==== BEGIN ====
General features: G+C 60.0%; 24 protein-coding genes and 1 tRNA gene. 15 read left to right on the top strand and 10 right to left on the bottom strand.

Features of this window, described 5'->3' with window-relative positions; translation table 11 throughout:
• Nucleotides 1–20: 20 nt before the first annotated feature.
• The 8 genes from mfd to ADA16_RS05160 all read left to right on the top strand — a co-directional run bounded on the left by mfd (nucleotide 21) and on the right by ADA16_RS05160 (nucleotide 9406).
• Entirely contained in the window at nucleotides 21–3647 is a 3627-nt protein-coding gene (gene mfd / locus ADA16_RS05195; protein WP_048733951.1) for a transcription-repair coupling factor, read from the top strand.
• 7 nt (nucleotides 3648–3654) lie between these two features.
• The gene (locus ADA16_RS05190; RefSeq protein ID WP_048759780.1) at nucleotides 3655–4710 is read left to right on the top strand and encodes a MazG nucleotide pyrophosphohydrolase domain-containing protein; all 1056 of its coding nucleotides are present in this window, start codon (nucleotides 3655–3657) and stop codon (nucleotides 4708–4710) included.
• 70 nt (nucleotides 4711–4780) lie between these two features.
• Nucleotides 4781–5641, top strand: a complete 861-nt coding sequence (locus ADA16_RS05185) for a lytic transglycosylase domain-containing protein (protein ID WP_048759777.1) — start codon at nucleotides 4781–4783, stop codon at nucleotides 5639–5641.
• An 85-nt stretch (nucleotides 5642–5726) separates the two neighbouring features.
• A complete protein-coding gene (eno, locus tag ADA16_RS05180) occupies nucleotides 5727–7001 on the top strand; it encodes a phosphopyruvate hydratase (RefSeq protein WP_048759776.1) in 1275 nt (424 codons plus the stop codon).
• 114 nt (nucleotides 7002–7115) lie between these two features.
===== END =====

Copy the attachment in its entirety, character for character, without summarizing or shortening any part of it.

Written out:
General features: G+C 60.0%; 24 protein-coding genes and 1 tRNA gene. 15 read left to right on the top strand and 10 right to left on the bottom strand.

Features of this window, described 5'->3' with window-relative positions; translation table 11 throughout:
• Nucleotides 1–20: 20 nt before the first annotated feature.
• The 8 genes from mfd to ADA16_RS05160 all read left to right on the top strand — a co-directional run bounded on the left by mfd (nucleotide 21) and on the right by ADA16_RS05160 (nucleotide 9406).
• Entirely contained in the window at nucleotides 21–3647 is a 3627-nt protein-coding gene (gene mfd / locus ADA16_RS05195; protein WP_048733951.1) for a transcription-repair coupling factor, read from the top strand.
• 7 nt (nucleotides 3648–3654) lie between these two features.
• The gene (locus ADA16_RS05190; RefSeq protein ID WP_048759780.1) at nucleotides 3655–4710 is read left to right on the top strand and encodes a MazG nucleotide pyrophosphohydrolase domain-containing protein; all 1056 of its coding nucleotides are present in this window, start codon (nucleotides 3655–3657) and stop codon (nucleotides 4708–4710) included.
• 70 nt (nucleotides 4711–4780) lie between these two features.
• Nucleotides 4781–5641, top strand: a complete 861-nt coding sequence (locus ADA16_RS05185) for a lytic transglycosylase domain-containing protein (protein ID WP_048759777.1) — start codon at nucleotides 4781–4783, stop codon at nucleotides 5639–5641.
• An 85-nt stretch (nucleotides 5642–5726) separates the two neighbouring features.
• A complete protein-coding gene (eno, locus tag ADA16_RS05180) occupies nucleotides 5727–7001 on the top strand; it encodes a phosphopyruvate hydratase (RefSeq protein WP_048759776.1) in 1275 nt (424 codons plus the stop codon).
• 114 nt (nucleotides 7002–7115) lie between these two features.